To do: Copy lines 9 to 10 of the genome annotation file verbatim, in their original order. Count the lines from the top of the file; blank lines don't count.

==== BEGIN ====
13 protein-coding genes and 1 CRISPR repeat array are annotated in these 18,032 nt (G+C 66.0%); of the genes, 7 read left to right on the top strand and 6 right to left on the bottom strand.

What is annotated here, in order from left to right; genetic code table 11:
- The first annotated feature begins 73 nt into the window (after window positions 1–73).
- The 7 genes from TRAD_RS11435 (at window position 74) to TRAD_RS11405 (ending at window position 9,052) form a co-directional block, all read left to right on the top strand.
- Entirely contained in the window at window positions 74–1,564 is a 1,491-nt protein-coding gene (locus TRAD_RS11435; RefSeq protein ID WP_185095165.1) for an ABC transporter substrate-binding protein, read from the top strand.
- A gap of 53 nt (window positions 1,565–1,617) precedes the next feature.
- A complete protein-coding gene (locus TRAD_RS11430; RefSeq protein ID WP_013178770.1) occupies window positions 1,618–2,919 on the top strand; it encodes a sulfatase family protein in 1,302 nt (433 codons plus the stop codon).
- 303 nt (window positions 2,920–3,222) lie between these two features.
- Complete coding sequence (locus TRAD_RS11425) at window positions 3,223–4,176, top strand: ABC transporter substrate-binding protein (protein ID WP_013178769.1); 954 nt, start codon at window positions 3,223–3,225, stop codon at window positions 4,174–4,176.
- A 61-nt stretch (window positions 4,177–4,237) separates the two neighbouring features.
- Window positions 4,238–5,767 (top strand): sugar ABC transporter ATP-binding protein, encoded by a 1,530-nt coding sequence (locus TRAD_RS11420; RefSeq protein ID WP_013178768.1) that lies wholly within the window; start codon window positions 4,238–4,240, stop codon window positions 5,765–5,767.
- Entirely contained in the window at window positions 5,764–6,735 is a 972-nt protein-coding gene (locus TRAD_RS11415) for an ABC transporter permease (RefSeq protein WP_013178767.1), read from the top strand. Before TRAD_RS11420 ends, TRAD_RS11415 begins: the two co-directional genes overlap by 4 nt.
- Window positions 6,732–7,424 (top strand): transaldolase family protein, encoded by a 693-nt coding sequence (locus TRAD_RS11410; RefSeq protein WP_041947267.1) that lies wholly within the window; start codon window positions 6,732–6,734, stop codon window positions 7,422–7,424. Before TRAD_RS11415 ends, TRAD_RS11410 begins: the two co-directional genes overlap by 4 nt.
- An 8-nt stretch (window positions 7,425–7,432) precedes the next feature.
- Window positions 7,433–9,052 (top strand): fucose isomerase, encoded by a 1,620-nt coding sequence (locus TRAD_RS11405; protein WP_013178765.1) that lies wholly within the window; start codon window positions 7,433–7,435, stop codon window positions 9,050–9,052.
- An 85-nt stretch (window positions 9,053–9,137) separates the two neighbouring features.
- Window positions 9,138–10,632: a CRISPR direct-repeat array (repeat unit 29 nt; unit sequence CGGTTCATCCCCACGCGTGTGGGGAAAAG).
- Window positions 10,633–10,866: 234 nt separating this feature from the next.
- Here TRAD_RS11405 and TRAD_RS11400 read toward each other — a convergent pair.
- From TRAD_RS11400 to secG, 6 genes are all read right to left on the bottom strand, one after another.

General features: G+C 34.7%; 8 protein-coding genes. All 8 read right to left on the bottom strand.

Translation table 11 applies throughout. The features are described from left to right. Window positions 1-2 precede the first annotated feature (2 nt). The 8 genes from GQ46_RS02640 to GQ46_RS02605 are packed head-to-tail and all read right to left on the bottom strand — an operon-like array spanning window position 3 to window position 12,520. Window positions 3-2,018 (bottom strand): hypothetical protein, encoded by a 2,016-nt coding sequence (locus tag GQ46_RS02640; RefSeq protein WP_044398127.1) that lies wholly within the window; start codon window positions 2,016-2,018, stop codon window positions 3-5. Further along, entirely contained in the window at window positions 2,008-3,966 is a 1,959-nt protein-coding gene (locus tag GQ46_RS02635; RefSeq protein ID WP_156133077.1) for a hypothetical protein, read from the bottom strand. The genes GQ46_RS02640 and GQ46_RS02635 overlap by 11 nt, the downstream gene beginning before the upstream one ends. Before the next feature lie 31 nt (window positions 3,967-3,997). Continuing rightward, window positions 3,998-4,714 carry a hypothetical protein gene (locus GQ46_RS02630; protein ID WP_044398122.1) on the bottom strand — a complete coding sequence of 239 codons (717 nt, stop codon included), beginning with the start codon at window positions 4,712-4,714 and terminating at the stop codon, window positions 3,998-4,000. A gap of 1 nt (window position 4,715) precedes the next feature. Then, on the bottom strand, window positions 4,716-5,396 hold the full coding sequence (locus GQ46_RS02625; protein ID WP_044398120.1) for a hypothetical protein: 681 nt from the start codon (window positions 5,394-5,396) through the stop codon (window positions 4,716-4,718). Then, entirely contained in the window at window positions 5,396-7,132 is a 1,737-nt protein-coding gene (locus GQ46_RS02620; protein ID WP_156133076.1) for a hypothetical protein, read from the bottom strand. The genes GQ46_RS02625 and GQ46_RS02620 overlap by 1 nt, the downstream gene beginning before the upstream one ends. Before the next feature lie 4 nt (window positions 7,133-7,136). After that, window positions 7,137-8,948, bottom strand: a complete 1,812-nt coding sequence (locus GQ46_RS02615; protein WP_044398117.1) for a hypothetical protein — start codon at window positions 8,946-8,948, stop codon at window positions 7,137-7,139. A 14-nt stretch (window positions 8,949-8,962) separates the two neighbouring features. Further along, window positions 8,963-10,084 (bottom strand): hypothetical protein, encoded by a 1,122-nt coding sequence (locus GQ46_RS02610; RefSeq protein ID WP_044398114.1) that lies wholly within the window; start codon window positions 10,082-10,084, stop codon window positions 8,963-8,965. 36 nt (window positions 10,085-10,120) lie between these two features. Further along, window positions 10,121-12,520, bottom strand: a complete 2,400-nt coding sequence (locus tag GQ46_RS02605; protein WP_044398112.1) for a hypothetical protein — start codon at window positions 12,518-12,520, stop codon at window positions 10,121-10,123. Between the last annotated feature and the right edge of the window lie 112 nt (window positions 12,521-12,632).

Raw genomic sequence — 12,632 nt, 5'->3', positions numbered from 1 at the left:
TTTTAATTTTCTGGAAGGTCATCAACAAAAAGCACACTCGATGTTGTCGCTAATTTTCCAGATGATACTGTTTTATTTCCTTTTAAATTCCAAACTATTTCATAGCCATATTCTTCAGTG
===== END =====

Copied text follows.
- Complete coding sequence (locus TRAD_RS11425) at window positions 3,223–4,176, top strand: ABC transporter substrate-binding protein (protein ID WP_013178769.1); 954 nt, start codon at window positions 3,223–3,225, stop codon at window positions 4,174–4,176.
- A 61-nt stretch (window positions 4,177–4,237) separates the two neighbouring features.